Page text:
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Biology and Genetics - Alzheimer’s Disease Risk Factors and Public Health

Alzheimer’s disease (AD) is a chronic debilitating neurological condition causing gradual but unstoppable cognitive decline. It has become a major public health problem worldwide, emphasizing the immediate need for interventions to prevent the disease or delay its onset.

Alzheimer’s disease is the eighth leading cause of death in people 65 years of age and older, affecting approximately 20–30 million people worldwide.  Alzheimer’s disease is a slowly progressive disorder causing damage to episodic memory; instrumental signs include aphasia, apraxia, and agnosia, together with general cognitive symptoms, such as impaired judgment, decision-making, and orientation. These characteristic symptoms were first described by a German physician, Alois Alzheimer in the early part of the 20th century.  The two essential neuropathologic features of Alzheimer's disease, intracellular neurofibrillary tangles (NFT) and extracellular senile plaques (SP), are defined by a consensus as mandatory for establishing the Alzheimer’s disease diagnosis. These lesions seem to increase at different rates from age at onset and develop over a long period.

Alzheimer’s disease is a heterogeneous disorder with both familial and sporadic forms. Familial Alzheimer’s disease is an autosomal dominant disorder with onset before age 65 years. The first mutation causing the familial form of the disease was identified in the amyloid precursor protein (APP) gene on chromosomes 1, 4 and 21. The APOE ε4 allele has been estimated to account for most of the genetic risk in sporadic Alzheimer’s disease and will further be discussed in the section entitled hazard identification. However, a number of risk factors, such as diabetes mellitus and cholesterol in middle age, are now known to be associated with Alzheimer’s disease. In addition, the presence of the APOE ε4 (Apolipoprotein E) allele is a major genetic risk factor for the disease. Furthermore, social isolation, as shown by objective factors such as having a small social network, being unmarried, not participating in many activities with family and friends, or a mixture of these factors, has been linked with increased risk of Alzheimer’s disease and cognitive decline in many prospective studies.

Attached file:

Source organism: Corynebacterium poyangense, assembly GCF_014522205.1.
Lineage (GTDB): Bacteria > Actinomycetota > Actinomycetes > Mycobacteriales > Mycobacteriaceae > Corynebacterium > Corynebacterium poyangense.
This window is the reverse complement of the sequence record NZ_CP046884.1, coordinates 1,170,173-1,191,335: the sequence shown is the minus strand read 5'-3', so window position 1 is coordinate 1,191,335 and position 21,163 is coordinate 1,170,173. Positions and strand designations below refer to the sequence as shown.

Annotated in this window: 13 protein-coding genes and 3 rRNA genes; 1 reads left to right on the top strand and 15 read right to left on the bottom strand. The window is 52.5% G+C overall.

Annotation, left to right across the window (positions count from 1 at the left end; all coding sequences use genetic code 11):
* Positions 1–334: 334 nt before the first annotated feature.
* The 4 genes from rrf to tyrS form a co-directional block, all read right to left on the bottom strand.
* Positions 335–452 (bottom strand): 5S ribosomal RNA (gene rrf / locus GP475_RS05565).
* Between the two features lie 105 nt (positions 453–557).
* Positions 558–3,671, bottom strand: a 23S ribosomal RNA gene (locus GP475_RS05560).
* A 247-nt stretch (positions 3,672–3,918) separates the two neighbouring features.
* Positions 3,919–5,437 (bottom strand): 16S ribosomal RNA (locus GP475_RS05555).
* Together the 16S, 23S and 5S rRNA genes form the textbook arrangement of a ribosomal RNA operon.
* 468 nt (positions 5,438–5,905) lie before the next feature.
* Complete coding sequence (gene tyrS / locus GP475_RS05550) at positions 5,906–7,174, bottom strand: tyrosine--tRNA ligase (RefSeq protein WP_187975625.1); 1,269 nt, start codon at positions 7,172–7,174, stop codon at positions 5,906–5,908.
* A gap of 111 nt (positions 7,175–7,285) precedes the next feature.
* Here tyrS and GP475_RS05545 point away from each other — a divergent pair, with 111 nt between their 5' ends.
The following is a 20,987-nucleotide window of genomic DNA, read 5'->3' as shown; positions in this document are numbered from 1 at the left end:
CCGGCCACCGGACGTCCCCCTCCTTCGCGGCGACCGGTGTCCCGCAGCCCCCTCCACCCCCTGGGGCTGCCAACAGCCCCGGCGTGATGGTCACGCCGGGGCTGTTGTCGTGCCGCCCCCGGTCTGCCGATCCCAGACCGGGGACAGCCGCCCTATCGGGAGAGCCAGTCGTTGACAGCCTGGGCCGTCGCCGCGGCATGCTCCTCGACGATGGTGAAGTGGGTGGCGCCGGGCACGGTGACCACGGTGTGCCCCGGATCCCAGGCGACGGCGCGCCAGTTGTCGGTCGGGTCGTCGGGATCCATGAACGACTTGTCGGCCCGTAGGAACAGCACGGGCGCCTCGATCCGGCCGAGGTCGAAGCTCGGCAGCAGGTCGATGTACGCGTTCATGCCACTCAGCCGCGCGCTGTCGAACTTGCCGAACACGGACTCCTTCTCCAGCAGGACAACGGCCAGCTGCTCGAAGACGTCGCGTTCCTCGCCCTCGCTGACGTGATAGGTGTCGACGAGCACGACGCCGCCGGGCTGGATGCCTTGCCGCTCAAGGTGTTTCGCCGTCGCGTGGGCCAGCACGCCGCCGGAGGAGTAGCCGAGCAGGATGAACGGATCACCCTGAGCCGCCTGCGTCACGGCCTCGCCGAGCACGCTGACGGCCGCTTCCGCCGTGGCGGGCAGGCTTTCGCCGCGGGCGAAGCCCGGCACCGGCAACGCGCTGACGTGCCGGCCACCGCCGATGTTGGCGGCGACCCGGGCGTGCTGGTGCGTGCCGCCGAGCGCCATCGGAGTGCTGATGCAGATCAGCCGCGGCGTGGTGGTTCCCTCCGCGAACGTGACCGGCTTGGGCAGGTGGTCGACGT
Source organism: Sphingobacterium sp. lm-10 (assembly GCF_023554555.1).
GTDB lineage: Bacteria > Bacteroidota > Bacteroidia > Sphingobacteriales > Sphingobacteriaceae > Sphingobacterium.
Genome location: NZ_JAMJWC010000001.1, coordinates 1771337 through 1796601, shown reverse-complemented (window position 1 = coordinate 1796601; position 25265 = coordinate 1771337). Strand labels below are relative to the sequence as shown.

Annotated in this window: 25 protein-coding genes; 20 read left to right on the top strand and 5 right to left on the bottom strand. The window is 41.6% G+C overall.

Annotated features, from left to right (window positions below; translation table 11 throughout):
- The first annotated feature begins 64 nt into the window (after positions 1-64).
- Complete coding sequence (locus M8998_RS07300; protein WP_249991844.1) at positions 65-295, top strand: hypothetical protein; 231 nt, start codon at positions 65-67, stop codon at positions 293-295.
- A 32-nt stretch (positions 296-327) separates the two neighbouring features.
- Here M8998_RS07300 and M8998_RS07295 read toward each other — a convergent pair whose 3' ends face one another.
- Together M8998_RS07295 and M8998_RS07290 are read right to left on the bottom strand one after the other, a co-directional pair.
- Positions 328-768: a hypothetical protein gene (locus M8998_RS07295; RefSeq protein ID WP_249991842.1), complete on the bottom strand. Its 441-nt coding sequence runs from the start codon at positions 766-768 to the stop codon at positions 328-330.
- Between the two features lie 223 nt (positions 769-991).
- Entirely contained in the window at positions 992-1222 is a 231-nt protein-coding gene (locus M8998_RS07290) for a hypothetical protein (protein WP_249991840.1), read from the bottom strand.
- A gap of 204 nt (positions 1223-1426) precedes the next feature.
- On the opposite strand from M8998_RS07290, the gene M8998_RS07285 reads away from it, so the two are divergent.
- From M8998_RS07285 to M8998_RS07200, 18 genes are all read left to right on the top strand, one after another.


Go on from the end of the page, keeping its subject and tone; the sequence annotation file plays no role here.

Determining preventative strategies is critical to the development of effective interventions for Alzheimer’s disease. Taking part in physical activities, visiting family and friends, reading, or watching television involve automatic processes and attention control. From a preventive point of view, it could be that these highly socially networked activities stimulate, and thus help to protect, cognitive abilities and, therefore, delay the onset of Alzheimer’s disease.

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Contributors:  Jelena Ivanovic

Last Reviewed:  June 12, 2012

 



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